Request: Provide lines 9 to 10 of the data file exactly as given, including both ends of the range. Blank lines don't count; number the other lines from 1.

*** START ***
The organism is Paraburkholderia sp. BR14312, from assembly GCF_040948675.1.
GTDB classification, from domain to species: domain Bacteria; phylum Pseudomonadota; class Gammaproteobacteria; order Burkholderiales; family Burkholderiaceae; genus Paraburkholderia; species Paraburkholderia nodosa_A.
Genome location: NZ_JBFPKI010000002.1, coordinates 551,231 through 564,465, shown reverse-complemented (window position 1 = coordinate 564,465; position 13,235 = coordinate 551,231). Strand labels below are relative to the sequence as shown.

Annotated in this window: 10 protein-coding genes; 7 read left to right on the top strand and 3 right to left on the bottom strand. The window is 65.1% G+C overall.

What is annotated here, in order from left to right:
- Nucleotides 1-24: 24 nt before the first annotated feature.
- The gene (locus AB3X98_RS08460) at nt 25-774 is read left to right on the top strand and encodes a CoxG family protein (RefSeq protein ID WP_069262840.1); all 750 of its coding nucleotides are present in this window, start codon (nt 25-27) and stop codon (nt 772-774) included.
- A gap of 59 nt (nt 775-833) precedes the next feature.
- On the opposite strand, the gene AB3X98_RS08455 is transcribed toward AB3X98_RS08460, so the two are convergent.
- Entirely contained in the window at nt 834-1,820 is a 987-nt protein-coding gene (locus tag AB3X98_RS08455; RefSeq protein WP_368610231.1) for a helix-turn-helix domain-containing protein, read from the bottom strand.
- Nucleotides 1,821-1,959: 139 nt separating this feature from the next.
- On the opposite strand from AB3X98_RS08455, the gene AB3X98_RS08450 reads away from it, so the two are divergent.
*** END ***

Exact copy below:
- On the opposite strand, the gene AB3X98_RS08455 is transcribed toward AB3X98_RS08460, so the two are convergent.
- Entirely contained in the window at nt 834-1,820 is a 987-nt protein-coding gene (locus tag AB3X98_RS08455; RefSeq protein WP_368610231.1) for a helix-turn-helix domain-containing protein, read from the bottom strand.